Following the pattern established by their Misty reprints, Jinty collects two originally serialised stories in black and white. While Misty prioritised horror drama, Jinty’s brief was a slight tinge of science fiction, and despite the reprints arriving later, was actually the earlier comic.

Pat Mills notes in his introduction that ‘Land of no Tears’ is his contribution most frequently remembered by people who talk with him about Jinty today. Originally serialised in 1977 and 1978, it also won a 1980 poll as the comic’s favourite story, earning a reprint, which at the time was in no way the publisher skimping on having to pay for new material.

Cassy Shaw was born with one leg shorter than the other, and Mills immediately marks his territory by having her exploit the condition for sympathy and favour, immediately setting her apart from the usual wholesome and unjustly set-upon heroines of girls’ drama strips. Her parents rather abruptly announce she’s to have an operation to solve her problem, and while under anaesthetic she finds herself transported to a very different world. Here everyone is the perfect physical specimen, emotions are forbidden, and children are raised from an early age to obey strictly enforced regulations. Mills’ introduction identifies channelling his Catholic upbringing into a hateful society where Cassy is subjected to all kinds of tortures and humiliations for being different, but her resourceful manipulative nature becomes a positive trait. It’s easy to see why this was such a popular read back in the 1970s. There’s almost a soundtrack of Mills’ gleeful sniggering as heaps the torments and cruelties on Cassy and her fellow “inferiors”, keeping the melodrama high and the problems coming in a society that’s stacked against them. Were it just parody, however, ‘Land of no Tears’ wouldn’t be as fondly remembered, and it’s the positive aspects that provide the strength, Cassy’s transformation into responsibility and the bonds of friendship.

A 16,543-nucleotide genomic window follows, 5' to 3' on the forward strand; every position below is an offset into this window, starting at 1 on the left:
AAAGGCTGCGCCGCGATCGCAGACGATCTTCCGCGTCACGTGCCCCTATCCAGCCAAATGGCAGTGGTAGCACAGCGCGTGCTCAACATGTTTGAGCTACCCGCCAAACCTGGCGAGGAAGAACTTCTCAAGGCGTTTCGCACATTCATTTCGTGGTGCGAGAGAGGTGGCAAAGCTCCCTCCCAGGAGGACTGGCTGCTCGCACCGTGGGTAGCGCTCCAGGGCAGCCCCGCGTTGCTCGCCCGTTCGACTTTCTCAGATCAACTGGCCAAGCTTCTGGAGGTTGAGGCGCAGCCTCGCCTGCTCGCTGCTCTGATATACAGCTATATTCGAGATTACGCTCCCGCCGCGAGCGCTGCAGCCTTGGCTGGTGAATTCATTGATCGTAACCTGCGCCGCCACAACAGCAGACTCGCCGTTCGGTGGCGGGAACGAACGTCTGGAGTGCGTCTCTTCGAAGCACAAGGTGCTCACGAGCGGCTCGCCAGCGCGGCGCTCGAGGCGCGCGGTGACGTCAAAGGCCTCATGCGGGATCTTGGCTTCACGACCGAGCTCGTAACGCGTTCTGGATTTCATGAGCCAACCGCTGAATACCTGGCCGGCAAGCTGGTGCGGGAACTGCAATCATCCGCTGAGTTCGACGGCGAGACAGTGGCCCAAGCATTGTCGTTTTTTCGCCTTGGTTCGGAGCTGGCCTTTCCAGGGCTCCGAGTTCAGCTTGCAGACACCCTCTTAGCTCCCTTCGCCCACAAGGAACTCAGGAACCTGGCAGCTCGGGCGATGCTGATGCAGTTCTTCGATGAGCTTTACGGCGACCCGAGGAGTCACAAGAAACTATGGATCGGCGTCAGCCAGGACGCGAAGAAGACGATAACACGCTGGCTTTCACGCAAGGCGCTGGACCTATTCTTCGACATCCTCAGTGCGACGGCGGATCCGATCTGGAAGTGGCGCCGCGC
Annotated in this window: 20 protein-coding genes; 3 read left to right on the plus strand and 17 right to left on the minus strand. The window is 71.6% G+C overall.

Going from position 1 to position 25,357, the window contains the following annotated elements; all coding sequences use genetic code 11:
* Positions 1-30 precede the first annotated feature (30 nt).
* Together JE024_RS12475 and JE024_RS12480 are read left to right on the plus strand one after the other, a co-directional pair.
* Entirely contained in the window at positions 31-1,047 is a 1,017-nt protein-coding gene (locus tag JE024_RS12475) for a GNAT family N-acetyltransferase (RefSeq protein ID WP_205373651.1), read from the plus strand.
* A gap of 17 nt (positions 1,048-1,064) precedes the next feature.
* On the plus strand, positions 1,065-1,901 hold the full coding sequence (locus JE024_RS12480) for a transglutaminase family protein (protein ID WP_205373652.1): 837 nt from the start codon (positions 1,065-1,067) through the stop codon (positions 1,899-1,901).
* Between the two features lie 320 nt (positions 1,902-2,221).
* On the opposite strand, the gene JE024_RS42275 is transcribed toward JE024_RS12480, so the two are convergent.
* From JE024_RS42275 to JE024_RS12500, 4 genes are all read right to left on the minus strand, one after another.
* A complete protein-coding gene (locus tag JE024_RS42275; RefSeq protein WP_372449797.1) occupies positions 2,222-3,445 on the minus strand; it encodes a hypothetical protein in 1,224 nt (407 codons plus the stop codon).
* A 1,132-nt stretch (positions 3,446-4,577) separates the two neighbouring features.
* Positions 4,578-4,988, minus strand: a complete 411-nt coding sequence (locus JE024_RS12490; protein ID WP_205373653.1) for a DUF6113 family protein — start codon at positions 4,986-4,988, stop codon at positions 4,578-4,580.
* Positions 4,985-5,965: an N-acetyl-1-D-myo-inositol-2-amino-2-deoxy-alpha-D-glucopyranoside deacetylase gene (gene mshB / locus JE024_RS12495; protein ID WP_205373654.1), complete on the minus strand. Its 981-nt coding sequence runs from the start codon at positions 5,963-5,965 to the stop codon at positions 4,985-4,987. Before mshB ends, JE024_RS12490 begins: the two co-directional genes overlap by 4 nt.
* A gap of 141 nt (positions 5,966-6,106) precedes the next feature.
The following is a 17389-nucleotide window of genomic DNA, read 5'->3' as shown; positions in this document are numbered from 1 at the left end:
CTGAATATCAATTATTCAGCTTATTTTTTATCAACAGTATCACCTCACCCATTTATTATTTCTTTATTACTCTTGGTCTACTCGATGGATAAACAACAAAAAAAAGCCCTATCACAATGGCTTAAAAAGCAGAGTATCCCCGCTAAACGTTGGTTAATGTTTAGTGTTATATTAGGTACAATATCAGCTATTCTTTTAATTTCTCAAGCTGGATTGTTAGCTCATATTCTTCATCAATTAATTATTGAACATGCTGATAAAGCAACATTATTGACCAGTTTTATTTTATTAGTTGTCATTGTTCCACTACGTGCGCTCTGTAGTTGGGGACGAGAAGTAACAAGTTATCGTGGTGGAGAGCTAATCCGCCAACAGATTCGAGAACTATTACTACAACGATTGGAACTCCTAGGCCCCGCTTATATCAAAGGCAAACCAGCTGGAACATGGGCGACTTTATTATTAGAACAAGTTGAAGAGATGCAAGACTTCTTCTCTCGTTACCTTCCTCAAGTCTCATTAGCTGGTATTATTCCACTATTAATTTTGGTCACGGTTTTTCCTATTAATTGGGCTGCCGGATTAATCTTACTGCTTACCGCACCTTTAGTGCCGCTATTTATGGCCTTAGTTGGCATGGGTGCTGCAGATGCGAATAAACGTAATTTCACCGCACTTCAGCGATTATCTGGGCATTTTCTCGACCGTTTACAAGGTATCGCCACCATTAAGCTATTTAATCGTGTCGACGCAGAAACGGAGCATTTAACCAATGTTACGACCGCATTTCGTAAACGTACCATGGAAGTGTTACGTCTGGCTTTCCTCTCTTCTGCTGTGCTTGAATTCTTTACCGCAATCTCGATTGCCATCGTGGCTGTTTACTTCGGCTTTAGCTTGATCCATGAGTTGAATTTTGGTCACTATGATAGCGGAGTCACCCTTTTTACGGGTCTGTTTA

Guy Peeters draws everything reprinted in this collection, his tidy style depicting young girls almost perpetually shocked or upset, reflecting the tragedies of the scripts. It’s very effective, but he’s not one for thinking about how clothing might deteriorate as it has to cope with dirty and wild conditions.

Shona is very sensitive to the predicaments of caged animals, considering it cruelty, while her sister Jenny scorns her attitudes. In a turning of the tables surprise, it’s an attitude Jenny comes to regret as the pair are abducted by aliens for display in ‘The Human Zoo’. Malcom Shaw’s plot piles on the parallels between the treatment of animals on Earth and the way the aliens consider humans no different from the zebras and camels they’ve collected for their zoo. Predicting 21st century dog collars outlawed in the UK, Jenny and Shona are fitted with devices imparting an electric shock for misbehaviour, and treated to cattle trucks, performing in pools and being kept as domestic pets. Shaw’s recasting of humans as animals is inventive and prompts the thoughts he intended, strangely strongest when Shona is released into the wild as an act of kindness, yet it proves to be an environment in which she can’t cope.

Both stories pile on the torment, and both stories have their moments of melodrama, as the writers’ mission was to drag readers to the next instalment in the following week’s comic. Within that, however, they both read well, with Mills’ less obvious parallels dating slightly better. ‘Fran From the Floods’ follows in 2019’s volume two.